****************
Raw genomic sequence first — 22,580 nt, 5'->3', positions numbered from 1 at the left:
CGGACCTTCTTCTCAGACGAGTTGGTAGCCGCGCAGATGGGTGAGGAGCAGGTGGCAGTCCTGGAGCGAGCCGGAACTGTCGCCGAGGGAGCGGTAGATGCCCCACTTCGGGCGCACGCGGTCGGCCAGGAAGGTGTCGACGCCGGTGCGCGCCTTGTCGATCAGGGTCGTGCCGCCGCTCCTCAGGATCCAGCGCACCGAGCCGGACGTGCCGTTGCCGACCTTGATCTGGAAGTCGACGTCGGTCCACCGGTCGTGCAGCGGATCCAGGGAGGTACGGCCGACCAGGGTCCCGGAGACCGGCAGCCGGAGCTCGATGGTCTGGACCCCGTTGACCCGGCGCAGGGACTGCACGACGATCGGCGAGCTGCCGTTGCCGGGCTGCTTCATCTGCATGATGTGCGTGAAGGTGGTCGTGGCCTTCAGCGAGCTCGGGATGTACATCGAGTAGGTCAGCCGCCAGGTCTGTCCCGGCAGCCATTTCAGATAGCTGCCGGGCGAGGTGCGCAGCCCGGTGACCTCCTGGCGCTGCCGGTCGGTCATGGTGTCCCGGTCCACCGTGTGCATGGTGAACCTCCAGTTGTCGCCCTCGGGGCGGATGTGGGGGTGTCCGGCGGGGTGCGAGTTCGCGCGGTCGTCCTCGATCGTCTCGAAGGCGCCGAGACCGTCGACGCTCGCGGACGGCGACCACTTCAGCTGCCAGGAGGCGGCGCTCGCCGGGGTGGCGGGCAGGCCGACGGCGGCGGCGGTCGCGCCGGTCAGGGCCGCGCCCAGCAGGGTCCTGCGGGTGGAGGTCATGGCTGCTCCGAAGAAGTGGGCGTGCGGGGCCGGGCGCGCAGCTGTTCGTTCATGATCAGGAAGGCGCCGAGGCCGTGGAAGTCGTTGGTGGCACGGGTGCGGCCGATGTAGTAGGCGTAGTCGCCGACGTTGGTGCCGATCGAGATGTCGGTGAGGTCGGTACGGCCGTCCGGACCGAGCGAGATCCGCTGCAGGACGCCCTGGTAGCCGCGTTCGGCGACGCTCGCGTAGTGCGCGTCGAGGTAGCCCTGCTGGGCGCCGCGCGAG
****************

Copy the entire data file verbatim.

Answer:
Raw genomic sequence first — 22,580 nt, 5'->3', positions numbered from 1 at the left:
CGGACCTTCTTCTCAGACGAGTTGGTAGCCGCGCAGATGGGTGAGGAGCAGGTGGCAGTCCTGGAGCGAGCCGGAACTGTCGCCGAGGGAGCGGTAGATGCCCCACTTCGGGCGCACGCGGTCGGCCAGGAAGGTGTCGACGCCGGTGCGCGCCTTGTCGATCAGGGTCGTGCCGCCGCTCCTCAGGATCCAGCGCACCGAGCCGGACGTGCCGTTGCCGACCTTGATCTGGAAGTCGACGTCGGTCCACCGGTCGTGCAGCGGATCCAGGGAGGTACGGCCGACCAGGGTCCCGGAGACCGGCAGCCGGAGCTCGATGGTCTGGACCCCGTTGACCCGGCGCAGGGACTGCACGACGATCGGCGAGCTGCCGTTGCCGGGCTGCTTCATCTGCATGATGTGCGTGAAGGTGGTCGTGGCCTTCAGCGAGCTCGGGATGTACATCGAGTAGGTCAGCCGCCAGGTCTGTCCCGGCAGCCATTTCAGATAGCTGCCGGGCGAGGTGCGCAGCCCGGTGACCTCCTGGCGCTGCCGGTCGGTCATGGTGTCCCGGTCCACCGTGTGCATGGTGAACCTCCAGTTGTCGCCCTCGGGGCGGATGTGGGGGTGTCCGGCGGGGTGCGAGTTCGCGCGGTCGTCCTCGATCGTCTCGAAGGCGCCGAGACCGTCGACGCTCGCGGACGGCGACCACTTCAGCTGCCAGGAGGCGGCGCTCGCCGGGGTGGCGGGCAGGCCGACGGCGGCGGCGGTCGCGCCGGTCAGGGCCGCGCCCAGCAGGGTCCTGCGGGTGGAGGTCATGGCTGCTCCGAAGAAGTGGGCGTGCGGGGCCGGGCGCGCAGCTGTTCGTTCATGATCAGGAAGGCGCCGAGGCCGTGGAAGTCGTTGGTGGCACGGGTGCGGCCGATGTAGTAGGCGTAGTCGCCGACGTTGGTGCCGATCGAGATGTCGGTGAGGTCGGTACGGCCGTCCGGACCGAGCGAGATCCGCTGCAGGACGCCCTGGTAGCCGCGTTCGGCGACGCTCGCGTAGTGCGCGTCGAGGTAGCCCTGCTGGGCGCCGCGCGAG